So, the Bears are supposed to be an offensive juggernaut again this year.
To be perfectly candid, this expectation is a little unsettling, like hearing that a porn star was nominated for consecutive Academy Awards.
Two straight seasons of elite offense would be a Bears' franchise record. The previous mark was one season and three games, after which a half-dozen starters tripped over their leather helmets and suffered career-ending sprained ankles.
Over the years the Bears have been fully capable of stopping themselves: Interceptions, fumbles, penalties, busted plays ... those are the Bears that some of us lived a lifetime with.
And now we're told the Bears will ring up points for a second consecutive season like McDonald's rings up sales of Big Macs?
Please, stop with the side-splitters and knee-slappers.
Uh, you say this talk is no joke? You say the Bears' offense is that good? You say all their defense has to be is ordinary and it's Super Bowl here they come?
There doesn't seem to be anything for even a longtime skeptic to be skeptical about. Still, a browse through the catalog full of Rick Mirers, Curtis Enises and Stan Thomases surely will conjure a concern.
Wait ... stop ... got it!
Injuries, of course, are a concern. Yes, expect a that a rash of them -- some previously unknown to medical science -- will balance last year's quirk of remarkable health.
General manager Phil Emery reported Wednesday that offensive guard Kyle Long will miss at least the first weekend of practice with a viral infection.
To lifelong observers of Bears' offensive misfortune to go along with mistakes, this must be viewed as the beginning of the end of a healthy offense.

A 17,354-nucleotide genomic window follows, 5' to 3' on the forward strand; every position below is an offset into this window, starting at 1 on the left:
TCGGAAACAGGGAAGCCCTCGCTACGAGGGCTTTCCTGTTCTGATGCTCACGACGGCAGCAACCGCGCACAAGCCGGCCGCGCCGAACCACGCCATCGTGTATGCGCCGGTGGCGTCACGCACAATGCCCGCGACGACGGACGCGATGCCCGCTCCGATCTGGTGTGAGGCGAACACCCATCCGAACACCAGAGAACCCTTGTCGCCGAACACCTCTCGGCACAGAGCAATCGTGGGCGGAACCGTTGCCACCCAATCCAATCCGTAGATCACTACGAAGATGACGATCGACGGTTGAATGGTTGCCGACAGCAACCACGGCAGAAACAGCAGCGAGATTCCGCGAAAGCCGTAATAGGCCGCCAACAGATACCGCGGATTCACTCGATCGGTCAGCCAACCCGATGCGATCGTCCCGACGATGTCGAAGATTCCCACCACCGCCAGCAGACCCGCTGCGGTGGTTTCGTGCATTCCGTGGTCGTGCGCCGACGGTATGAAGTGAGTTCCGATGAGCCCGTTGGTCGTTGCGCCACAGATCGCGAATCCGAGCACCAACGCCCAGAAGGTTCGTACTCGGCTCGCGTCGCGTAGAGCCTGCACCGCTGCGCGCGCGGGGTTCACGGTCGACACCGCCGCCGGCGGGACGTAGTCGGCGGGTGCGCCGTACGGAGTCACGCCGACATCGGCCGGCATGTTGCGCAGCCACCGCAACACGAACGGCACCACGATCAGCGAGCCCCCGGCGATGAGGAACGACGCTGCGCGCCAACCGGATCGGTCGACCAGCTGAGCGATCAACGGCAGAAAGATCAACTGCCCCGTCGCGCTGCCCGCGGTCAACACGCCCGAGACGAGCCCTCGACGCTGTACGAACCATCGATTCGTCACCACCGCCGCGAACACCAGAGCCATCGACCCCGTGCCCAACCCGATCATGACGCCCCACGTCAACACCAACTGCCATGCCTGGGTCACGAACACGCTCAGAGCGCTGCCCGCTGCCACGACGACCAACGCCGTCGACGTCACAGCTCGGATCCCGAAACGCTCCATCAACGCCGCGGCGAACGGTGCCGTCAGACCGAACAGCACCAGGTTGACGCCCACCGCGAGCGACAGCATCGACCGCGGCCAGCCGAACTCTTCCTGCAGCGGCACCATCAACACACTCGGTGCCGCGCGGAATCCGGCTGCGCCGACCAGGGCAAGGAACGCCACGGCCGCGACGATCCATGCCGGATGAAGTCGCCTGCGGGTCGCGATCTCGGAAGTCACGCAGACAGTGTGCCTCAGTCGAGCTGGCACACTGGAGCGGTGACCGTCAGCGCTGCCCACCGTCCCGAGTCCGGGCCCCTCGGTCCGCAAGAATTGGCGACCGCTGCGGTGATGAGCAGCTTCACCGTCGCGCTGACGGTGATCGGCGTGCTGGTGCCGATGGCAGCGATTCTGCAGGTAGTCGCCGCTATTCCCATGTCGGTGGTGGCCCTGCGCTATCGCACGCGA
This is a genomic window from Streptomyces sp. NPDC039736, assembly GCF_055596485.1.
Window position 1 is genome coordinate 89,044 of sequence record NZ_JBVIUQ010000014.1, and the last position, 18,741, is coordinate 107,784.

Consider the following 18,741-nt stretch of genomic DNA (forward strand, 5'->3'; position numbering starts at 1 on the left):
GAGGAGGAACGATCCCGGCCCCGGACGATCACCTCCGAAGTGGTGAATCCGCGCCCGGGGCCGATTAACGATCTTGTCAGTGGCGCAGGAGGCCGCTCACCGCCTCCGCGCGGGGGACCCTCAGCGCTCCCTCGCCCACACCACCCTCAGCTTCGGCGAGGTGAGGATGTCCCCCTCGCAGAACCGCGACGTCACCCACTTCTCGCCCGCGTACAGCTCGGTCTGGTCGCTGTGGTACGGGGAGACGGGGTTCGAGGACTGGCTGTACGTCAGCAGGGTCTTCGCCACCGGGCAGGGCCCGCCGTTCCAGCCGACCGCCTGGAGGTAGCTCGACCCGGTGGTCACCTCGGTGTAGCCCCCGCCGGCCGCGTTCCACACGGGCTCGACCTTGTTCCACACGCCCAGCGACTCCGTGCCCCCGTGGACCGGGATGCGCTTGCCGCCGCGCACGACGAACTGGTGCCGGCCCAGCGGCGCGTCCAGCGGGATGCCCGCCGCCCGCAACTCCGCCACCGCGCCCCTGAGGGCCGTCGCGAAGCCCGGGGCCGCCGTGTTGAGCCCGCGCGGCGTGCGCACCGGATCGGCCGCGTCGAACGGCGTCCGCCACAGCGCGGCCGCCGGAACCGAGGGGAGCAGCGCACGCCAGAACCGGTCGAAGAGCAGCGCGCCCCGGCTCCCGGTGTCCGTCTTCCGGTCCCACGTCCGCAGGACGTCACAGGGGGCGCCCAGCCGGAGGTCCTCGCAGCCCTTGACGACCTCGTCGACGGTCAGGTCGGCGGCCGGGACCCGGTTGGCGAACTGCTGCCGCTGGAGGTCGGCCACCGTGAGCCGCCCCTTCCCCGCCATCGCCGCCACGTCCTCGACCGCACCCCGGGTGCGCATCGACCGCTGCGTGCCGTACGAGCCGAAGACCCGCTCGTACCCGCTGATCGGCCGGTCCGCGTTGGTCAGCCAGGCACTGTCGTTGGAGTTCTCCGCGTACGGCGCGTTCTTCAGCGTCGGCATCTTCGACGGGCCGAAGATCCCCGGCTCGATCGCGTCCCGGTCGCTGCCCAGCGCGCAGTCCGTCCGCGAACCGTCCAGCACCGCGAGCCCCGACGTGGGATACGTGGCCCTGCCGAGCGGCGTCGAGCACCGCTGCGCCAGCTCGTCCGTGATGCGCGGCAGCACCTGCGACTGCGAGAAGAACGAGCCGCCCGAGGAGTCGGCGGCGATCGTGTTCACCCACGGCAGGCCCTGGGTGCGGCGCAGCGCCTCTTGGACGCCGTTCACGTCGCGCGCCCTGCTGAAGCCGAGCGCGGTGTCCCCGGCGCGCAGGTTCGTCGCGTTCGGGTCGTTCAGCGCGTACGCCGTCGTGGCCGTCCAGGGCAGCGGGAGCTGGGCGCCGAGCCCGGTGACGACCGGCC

In 2013, only quarterback Jay Cutler missed any starts. The other 10 designated starters started every game.
That's rare in the NFL and rarer in consecutive seasons.
What it means is that when the luck runs out, head coach Marc Trestman is going to have to be every bit the guru of offense he is purported to be.
"We're starting over," Trestman said as players trickled in for the start of training camp.
Last year, Trestman worked wonders by preparing Josh McCown to keep the offense humming in Cutler's absence.
McCown played so well that many believed he should start this season. He will but for Lovie Smith in Tampa.
It isn't pessimism to predict that Trestman will have to deploy more reserves on offense in 2014. It's realism in the violent world of professional football.
This sport has a way of playing cruel tricks. Last season very well might have been a setup for this season's big fall, not to be confused with a big autumn.
So start your office pools on which Bear will be the first to break, tear or crush a body part and whether it'll be during the first or second full practice.
Only when the injuries begin to mount will we learn exactly how much magic Trestman can weave.
Getting by with a reserve quarterback and 10 starters is one thing. Getting by with a starting quarterback and 10 reserves is altogether different.
Trestman's reputation is as someone whose playbook and play-calling are so good that backups can be plugged in and the offense will keep on rolling.
After all those decades of watching offenses in which even Bears' starters fall all over themselves, imagining any coach as a miracle worker is difficult.
Seriously, depending on a Bears' offense for two straight seasons is as unnatural around here as depending on Derrick Rose's knees for two straight months.
Only seeing either will translate into believing.